“Euthanasia Coaster” is a hypothetical euthanasia machine in the form of a roller coaster engineered to humanely – with elegance and euphoria – take the life of a human being. Riding the coaster’s track, the rider is subjected to a series of intensive motion elements that induce various unique experiences: from euphoria to thrill, and from tunnel vision to loss of consciousness, and, eventually, death. Thanks to the marriage of the advanced cross-disciplinary research in aeronautics/space medicine, mechanical engineering, material technologies and, of course, gravity, the fatal journey is made pleasing, elegant and meaningful. Celebrating the limits of the human body, this ‘kinetic sculpture’ is in fact the ultimate roller coaster: John Allen,former president of the famed Philadelphia Toboggan Company, once said that “the ultimate roller coaster is built when you send out twenty-four people and they all come back dead. This could be done, you know.”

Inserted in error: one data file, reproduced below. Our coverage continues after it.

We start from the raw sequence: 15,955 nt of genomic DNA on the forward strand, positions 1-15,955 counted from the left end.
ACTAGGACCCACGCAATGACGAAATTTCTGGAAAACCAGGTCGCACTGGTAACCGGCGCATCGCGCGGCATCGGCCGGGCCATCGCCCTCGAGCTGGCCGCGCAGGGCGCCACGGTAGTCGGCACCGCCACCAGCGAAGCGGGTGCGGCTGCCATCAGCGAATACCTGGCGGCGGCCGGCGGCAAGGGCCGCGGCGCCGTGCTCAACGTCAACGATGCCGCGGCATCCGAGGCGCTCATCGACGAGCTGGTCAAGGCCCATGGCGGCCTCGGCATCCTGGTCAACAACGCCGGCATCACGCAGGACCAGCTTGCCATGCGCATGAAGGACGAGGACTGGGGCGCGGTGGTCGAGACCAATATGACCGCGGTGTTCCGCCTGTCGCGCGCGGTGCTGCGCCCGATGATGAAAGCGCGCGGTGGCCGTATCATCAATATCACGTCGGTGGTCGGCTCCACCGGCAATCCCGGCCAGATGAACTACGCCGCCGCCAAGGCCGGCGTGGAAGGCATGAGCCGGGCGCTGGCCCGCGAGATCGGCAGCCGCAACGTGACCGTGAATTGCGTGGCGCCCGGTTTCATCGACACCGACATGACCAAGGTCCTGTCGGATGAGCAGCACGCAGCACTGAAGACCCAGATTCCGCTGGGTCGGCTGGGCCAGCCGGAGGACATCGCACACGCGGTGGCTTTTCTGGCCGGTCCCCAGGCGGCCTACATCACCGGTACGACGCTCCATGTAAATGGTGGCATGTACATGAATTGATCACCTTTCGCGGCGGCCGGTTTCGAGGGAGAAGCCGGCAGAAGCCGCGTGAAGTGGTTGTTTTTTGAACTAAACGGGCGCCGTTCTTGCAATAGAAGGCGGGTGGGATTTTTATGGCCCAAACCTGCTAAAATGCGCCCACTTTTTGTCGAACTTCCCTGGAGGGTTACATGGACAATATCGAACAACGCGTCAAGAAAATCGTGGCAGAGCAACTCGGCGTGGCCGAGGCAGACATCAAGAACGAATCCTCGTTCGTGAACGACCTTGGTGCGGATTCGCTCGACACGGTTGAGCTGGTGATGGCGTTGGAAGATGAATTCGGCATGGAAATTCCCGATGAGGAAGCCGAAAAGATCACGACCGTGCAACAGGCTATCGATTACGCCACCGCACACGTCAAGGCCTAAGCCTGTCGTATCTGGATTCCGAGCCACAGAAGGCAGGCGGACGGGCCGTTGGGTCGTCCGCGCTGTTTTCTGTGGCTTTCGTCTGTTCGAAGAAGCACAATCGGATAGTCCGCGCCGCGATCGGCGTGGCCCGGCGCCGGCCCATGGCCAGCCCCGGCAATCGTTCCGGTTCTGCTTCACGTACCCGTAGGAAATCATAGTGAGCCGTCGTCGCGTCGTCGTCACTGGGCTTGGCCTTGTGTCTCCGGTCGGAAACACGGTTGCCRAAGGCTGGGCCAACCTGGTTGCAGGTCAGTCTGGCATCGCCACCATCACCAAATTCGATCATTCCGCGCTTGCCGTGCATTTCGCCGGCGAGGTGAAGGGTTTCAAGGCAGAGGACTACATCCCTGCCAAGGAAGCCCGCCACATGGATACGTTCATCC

Death (Tod) - Käthe Kollwitz, c. 1934-37
From the German Expressionist Digital Archive Project by Heather Hess:
Death was one of the most persistent themes in Käthe Kollwitz’s work. It continued to exert an inexorable pull on the artist near the end of her life and served as the subject of this, her final print cycle. Ten years before completing the portfolio, Kollwitz had noted in her diary, “I must do the prints on Death. Must, must, must!” She chose lithography, her preferred technique for creating emotionally powerful images with universal resonance, as the medium, but struggled to shape her ideas, only executing the first five prints in 1934. She added three more lithographs to the series in 1937.
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